She recalls going to the grocery store with her grandmother as a toddler, where she was offered a bit of advice.
“When you go into the store, put your hands in your pockets and if you don’t have pockets, put your hands behind your back,” she said, detailing what her grandma told her. “Why would you tell a child that, just walking in a store?”
The answer she says is because she is Black, where a false stereotype of thievery is attached with her race. Incidents like these have been common throughout her childhood and were indicative of the times.
“Unless you strive harder and set the benchmark so high, you’ll always be on the outside looking in,” Maureen’s parents told her. “You’ll never be able to make it in this world.”
That world has shaped both Maureen’s, her son Gerald’s, and other panelists’ livelihoods as they discussed during a Tuesday virtual panel hosted by Ohio State University’s Center for Folklore Studies.
Gerald Cadogan, Shawnee State University swimming head coach, said his bouts with racism have differed in some ways from his mom’s and grandparents.’ Still, they have happened to him both locally and across the country.
Just as his mom had to take extra precautions at stores as a child, Gerald accounted times where he was followed as he shopped and later having to show his receipt as he walked out the doors.
“I could be leaving with one item and my receipt in-hand and someone else could be leaving with a whole buggy full of items,” he said. “That’s all predicated on the color of your skin and that’s not fair at all.”
Racism has seeped its way onto the playing field, he said both as a football player and later as a coach. When being recruited to play for Penn State University, where he later double majored in psychology and rehabilitation services, his grades were questioned but never his athletic ability.
That question was not posed to the guy next to him- a white quarterback.
“I had to be informed of my blackness before I even realized it,” he said, where he did attend PSU, graduated third in his class and was a consensus first All-Big Ten offensive tackle in 2008. “Before I realized I was Black, I was told that you are Black and this is how the world perceives you.”
More recently, while coaching the Portsmouth High School boys track team, he had to keep both his and his athletes’ composure when a visiting team hurled out racial epithets at them.
“They got so irate,” Gerald said, describing his team’s reaction. “When you hear it, just bite your tongue and show them. You’re faster than them, so you don’t have to fight them or be angry. Fighting is going to do anything, except getting you suspended.”
“In that moment, I was so mad because I could see the hurt in their eyes and they were judged based on their skin tone,” he added. “That is why I’m here in Portsmouth, that’s my mission while I’m in this community is to change that.”
Gerald’s mission is similar to that of Drew Carter, co-founder of Watch Me Grow Ohio. Carter, while living on the city’s east end, remembered walking to Wilson Elementary with his mom when one time a man yelled at them.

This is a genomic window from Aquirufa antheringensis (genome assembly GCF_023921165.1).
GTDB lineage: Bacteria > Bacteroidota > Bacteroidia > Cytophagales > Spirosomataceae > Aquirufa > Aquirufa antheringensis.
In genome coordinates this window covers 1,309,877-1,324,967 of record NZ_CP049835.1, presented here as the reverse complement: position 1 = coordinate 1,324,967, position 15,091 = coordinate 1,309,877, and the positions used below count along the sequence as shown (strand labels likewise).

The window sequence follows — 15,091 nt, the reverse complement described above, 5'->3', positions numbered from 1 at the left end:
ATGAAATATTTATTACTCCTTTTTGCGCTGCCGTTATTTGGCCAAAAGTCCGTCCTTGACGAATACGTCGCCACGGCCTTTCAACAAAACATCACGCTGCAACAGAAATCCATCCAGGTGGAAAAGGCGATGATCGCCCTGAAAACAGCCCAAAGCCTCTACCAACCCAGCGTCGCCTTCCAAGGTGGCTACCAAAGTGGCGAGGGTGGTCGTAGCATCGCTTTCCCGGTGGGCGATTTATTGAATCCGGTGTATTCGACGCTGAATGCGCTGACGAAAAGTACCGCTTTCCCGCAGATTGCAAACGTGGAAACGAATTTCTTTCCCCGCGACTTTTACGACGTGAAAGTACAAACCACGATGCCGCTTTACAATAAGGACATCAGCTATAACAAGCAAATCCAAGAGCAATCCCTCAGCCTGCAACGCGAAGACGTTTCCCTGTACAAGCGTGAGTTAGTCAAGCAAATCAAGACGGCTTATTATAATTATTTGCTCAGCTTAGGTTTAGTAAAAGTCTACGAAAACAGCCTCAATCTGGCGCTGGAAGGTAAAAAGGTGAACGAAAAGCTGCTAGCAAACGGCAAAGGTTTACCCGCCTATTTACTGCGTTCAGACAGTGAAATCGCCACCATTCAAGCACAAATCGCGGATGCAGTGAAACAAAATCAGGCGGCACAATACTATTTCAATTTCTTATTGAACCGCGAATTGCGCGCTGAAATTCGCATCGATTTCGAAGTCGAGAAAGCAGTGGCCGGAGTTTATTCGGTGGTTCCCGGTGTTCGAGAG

The term was not one Carter as a kindergartner was familiar with, but he could tell he was angry and his mother tensed up when it was uttered. He tried making sense of it and ultimately asked her what it meant.
“Just remember you’re not what he’s calling us,” Carter recalled his mother telling him.
Later, after returning from North Carolina and having a better understanding of what racism truly was, he still encountered it while attempting to take college preparatory courses and just simply while walking around town.
“You had to learn to just blow it off because that’s not me and they are just ignorant,” Carter said.
While the eradication of racism and ignorance is improbable, to say the least, the panel still believes progress can and should be made. They surmised that sharing their instances with discrimination, along with taking active steps in the community can provide a better path for future generations.
Maureen, Gerald, and Carter have all taken roles in tackling the issue through education and creating organizations that strive to bring people of varying backgrounds together.
“We live in a very beautiful place and it can be a more beautiful place if people act like they had some sense and respected each other,” said Carter, who started the Portsmouth Block Party.
During the protests against police brutality last year, Gerald was out for a run when he saw the Portsmouth Police Chief Debra Brewer. Realizing he had a choice, either to keep his distance or to say hello, he chose the latter.
They’re a great conversation unfolded, he said, where he thanked Brewer for the work the department does.
“I think part of the change in this country is having those conversations, not being afraid of it and the understanding that you may not know it all,” he said.
Reach Patrick Keck (740)-353-3501 ext. 1931, by email at firstname.lastname@example.org, or on Twitter @pkeckreporter.
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